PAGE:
Release Date: Mar 5, 2013
Record label: Arbutus Records
Genre(s): Pop/Rock, Alternative/Indie Rock, Indie Electronic
Blue Hawaii are an interesting case for the creeping influence of electronic music. The Montreal duo's last few releases of wispy folk-pop featured synthesizers, but they still felt like window dressing to music that was rooted in other traditions. Not anymore—Agor and Raph have discovered dance music and crafted a bewitching album of sparse pop that incorporates its textures and timbres rather than trying to imitate the music itself.The two apparently wrote much of the album separately, which explains why Untogether often feels like Agor is attacking Raph's delicate songs with electronics, or as if she's asserting her presence over his undergrowth of artificial sounds.
Blue HawaiiUntogether[Arbutus Records; 2013]By Will Ryan; March 22, 2013Purchase at: Insound (Vinyl) | Amazon (MP3 & CD) | iTunes | MOGTweetUntogether is the name of the record and it's a theme the Montreal duo of Alex "Agor" Cowan and Raphaelle "Raph" Standell-Preston, aka Blue Hawaii, have a startling commitment to on their debut LP for Arbutus Records. Untogether is an album about the vast distances between two human beings even in the most intimate of settings. It's an album that is interested in parsing out and deconstructing metaphysical and emotional geography and where it all fits relative to its tangible counterparts.
While tastemaking music blogs and websites were tripping over themselves to interview Grimes last year, Montreal's Blue Hawaii were quietly building a name for themselves following the 2010 release of a tropical-tinged EP. The duo consists of Braids lead singer Raphaelle Standell-Preston and Agor, aka Alexander Cowan. Written over the course of almost two years living apart from each other, the debut full-length examines the influence of technology and art on modern relationships.
While there was no lack of ethereal electronic projects hailing from Canada in the late 2000s and early 2010s, Blue Hawaii still made their own niche within this musical territory. As the title of their first full-length album suggests, Alexander Cowan and Raphaelle Standell-Preston made Untogether largely apart from each other. This separation makes itself felt in these songs' somber sleekness, which is a far cry from the tropical warmth of their debut EP, Blooming Summer.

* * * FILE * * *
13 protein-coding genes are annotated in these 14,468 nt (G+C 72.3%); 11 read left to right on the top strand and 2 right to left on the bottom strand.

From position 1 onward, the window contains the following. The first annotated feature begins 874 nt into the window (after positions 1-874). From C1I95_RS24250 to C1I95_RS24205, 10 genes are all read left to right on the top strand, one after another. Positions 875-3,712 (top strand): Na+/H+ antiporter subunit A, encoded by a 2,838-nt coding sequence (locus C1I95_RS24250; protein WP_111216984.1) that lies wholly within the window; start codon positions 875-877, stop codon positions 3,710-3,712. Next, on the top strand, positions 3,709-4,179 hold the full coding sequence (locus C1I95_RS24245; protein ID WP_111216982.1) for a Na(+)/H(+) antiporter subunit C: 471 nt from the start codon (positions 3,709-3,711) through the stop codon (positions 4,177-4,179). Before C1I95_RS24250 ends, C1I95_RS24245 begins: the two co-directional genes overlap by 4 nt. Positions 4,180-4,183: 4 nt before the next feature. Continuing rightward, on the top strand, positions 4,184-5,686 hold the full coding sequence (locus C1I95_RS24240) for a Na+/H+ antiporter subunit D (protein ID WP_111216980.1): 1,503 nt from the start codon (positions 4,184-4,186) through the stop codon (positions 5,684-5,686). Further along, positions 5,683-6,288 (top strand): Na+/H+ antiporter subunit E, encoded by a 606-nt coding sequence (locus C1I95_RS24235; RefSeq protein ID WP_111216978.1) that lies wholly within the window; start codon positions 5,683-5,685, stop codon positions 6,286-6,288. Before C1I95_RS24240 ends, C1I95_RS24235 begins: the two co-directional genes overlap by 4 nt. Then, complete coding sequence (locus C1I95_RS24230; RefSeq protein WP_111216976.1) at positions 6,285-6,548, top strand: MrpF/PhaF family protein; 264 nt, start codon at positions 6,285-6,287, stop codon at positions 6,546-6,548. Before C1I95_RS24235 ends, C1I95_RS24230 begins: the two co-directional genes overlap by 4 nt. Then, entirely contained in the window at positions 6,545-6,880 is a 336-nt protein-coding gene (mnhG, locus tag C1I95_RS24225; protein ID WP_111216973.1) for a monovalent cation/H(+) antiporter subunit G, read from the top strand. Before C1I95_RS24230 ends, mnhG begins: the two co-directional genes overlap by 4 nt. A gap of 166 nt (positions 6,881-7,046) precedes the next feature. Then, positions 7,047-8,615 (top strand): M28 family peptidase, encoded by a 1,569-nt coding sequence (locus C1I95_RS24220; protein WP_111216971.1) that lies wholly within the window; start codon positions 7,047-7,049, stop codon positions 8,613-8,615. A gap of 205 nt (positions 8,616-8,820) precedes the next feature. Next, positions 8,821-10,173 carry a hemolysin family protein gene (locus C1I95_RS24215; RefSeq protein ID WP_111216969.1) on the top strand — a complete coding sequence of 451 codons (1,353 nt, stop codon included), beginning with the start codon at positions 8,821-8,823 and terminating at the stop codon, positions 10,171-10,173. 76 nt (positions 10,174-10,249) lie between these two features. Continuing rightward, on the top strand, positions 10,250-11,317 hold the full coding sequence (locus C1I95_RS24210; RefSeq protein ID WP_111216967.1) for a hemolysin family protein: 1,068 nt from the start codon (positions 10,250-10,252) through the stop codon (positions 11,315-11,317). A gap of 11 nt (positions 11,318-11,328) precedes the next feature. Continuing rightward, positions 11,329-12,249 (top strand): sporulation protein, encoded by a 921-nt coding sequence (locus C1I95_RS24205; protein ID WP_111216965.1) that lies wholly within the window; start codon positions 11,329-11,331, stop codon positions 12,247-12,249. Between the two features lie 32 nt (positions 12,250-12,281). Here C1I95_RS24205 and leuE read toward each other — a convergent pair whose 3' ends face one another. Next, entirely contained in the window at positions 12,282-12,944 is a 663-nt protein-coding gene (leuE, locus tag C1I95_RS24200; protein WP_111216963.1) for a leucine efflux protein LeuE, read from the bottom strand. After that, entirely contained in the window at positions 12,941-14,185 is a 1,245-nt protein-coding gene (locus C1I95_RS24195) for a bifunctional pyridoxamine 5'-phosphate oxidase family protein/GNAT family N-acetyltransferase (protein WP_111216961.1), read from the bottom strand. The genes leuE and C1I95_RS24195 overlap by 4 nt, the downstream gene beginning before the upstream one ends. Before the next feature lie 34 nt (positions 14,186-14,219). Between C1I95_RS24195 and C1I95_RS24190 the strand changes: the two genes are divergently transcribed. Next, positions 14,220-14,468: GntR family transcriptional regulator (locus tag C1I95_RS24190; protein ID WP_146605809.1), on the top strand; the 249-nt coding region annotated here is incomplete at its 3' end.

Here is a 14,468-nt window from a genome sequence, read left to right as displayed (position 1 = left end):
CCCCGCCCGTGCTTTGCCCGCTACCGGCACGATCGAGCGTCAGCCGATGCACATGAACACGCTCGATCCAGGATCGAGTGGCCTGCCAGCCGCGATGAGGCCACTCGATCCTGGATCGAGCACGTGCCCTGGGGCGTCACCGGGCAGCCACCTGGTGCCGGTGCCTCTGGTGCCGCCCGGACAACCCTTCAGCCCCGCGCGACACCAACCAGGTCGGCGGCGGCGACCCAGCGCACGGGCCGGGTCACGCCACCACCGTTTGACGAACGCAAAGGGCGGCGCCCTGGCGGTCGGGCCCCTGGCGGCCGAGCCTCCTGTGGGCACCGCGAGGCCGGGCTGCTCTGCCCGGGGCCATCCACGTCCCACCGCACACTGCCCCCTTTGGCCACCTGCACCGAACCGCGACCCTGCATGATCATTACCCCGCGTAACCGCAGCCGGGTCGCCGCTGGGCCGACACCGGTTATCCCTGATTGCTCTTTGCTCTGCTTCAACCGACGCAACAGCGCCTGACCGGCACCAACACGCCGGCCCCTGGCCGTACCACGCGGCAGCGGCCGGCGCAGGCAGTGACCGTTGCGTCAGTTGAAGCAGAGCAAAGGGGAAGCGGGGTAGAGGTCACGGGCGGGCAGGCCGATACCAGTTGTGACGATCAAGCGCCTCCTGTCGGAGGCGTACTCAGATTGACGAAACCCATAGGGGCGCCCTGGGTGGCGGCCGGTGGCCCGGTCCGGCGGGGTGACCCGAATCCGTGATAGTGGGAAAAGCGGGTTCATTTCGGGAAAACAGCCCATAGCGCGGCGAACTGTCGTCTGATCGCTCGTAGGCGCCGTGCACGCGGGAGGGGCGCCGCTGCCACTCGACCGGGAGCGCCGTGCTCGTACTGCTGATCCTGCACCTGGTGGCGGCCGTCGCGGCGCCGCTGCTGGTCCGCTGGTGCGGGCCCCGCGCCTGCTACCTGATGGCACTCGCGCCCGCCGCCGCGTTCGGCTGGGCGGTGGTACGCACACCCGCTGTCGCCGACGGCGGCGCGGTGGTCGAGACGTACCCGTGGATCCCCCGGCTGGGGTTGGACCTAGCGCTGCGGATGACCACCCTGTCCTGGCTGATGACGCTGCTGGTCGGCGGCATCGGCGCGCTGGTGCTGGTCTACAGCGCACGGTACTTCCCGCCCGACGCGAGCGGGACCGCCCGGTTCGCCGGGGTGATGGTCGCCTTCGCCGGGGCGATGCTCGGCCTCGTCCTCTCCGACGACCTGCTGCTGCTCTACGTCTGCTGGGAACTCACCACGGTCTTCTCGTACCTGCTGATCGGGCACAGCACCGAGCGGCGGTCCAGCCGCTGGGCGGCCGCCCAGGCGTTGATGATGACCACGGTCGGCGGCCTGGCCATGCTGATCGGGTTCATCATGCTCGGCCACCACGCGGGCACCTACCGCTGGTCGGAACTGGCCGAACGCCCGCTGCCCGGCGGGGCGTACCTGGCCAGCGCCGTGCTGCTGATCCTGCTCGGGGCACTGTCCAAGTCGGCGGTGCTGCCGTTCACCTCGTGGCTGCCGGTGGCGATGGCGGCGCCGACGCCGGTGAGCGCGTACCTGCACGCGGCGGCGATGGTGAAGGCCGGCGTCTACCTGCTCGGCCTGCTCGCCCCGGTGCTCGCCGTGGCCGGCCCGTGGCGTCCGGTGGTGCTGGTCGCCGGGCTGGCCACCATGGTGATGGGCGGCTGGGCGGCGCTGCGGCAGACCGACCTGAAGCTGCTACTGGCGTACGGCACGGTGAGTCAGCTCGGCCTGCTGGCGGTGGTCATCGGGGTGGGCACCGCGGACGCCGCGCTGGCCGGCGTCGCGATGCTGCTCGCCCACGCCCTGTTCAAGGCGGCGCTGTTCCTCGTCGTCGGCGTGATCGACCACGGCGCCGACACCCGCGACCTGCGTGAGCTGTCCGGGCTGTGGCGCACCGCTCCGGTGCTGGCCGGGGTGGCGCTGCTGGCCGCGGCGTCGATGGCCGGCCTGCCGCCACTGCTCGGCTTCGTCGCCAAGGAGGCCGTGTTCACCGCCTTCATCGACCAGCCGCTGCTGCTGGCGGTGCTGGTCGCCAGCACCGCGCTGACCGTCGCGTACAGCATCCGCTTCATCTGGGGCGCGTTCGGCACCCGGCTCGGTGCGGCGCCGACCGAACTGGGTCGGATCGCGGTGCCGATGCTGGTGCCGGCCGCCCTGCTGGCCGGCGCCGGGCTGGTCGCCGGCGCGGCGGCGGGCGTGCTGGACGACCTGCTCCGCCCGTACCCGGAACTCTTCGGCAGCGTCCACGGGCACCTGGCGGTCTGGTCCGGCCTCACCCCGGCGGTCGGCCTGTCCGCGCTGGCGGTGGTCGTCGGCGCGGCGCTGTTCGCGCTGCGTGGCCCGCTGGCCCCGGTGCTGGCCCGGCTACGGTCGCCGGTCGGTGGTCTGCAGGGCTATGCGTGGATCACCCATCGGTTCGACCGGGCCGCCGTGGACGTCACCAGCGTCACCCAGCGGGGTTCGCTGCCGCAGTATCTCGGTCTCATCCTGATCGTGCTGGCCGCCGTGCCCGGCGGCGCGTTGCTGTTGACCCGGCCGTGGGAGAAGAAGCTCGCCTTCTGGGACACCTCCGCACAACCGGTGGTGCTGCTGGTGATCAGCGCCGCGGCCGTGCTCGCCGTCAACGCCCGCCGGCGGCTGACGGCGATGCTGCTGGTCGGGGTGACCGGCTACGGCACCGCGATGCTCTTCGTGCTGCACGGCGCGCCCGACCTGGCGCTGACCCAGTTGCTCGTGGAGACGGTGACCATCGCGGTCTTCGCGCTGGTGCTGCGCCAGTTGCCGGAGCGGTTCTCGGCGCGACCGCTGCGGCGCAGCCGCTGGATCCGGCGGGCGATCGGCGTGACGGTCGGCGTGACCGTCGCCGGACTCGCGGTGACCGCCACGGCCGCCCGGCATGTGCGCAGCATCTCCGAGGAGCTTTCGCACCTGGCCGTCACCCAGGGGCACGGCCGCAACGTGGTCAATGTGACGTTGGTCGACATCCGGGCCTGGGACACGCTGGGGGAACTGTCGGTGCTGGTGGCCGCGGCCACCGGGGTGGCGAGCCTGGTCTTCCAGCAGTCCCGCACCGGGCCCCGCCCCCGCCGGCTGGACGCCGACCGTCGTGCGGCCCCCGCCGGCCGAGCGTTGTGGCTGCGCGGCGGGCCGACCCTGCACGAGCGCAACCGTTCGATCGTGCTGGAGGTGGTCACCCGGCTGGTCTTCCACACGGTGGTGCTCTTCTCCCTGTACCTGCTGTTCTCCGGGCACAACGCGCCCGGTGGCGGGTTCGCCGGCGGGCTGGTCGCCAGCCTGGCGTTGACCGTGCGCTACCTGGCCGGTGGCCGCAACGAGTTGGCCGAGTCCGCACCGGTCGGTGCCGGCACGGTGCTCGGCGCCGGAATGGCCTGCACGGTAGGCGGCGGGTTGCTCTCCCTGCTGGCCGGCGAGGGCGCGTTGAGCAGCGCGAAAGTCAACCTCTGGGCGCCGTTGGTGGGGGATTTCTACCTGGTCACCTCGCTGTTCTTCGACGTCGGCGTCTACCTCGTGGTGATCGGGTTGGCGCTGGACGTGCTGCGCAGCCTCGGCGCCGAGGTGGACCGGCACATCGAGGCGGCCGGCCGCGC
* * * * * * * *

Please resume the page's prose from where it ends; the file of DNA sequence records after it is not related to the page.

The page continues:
In 2010, Raphaelle Standell-Preston and Alexander Cowan spent a couple of months wandering around Central America, and when they came back they made an EP that sounded like an uncommonly lyrical "How I Spent My Summer Vacation" essay: eight songs of humid, sun-kissed, heart-on-its-cut-off-sleeve electro-pop. Of course, Blue Hawaii was not the only band on the beach in 2010, but Blooming Summer managed to sound like something unique. Standell-Preston's voice moved through these songs like a jellyfish, tumbling with such grace that its sudden sting came as a surprise.
This Canadian duo (Braids’ Raph Standell-Preston and friend Alexander Cowan) named their debut album ‘Untogether’ because they recorded it apart: one touring, the other discovering the best electronic music in Europe. And as luck would have it, it’s the kind of album that sounds best listened to solo. The icy tones of ‘Follow’, looped folk of ‘Try To Be’ and bubbling ‘Yours To Keep’ are perfect for a day under the duvet (maybe waiting for that message from someone you met the night before), while the heavier, Mount Kimbie-like tracks (‘In Two’, the choppy, R&B-styled ‘Nightskies’) are just right for getting up to go out again.Siân Rowe .
Much of Montreal duo Blue Hawaii's second full-length, Untogether, was recorded in separate rooms and cities, but there is an innate intimacy that unfolds with each song. Real-life couple Raph (also the lead vocalist of Braids) and Agor cut, dissect and rearrange almost everything here, creating a collage of sounds echoing with melancholy. Take "Try to Be," for example.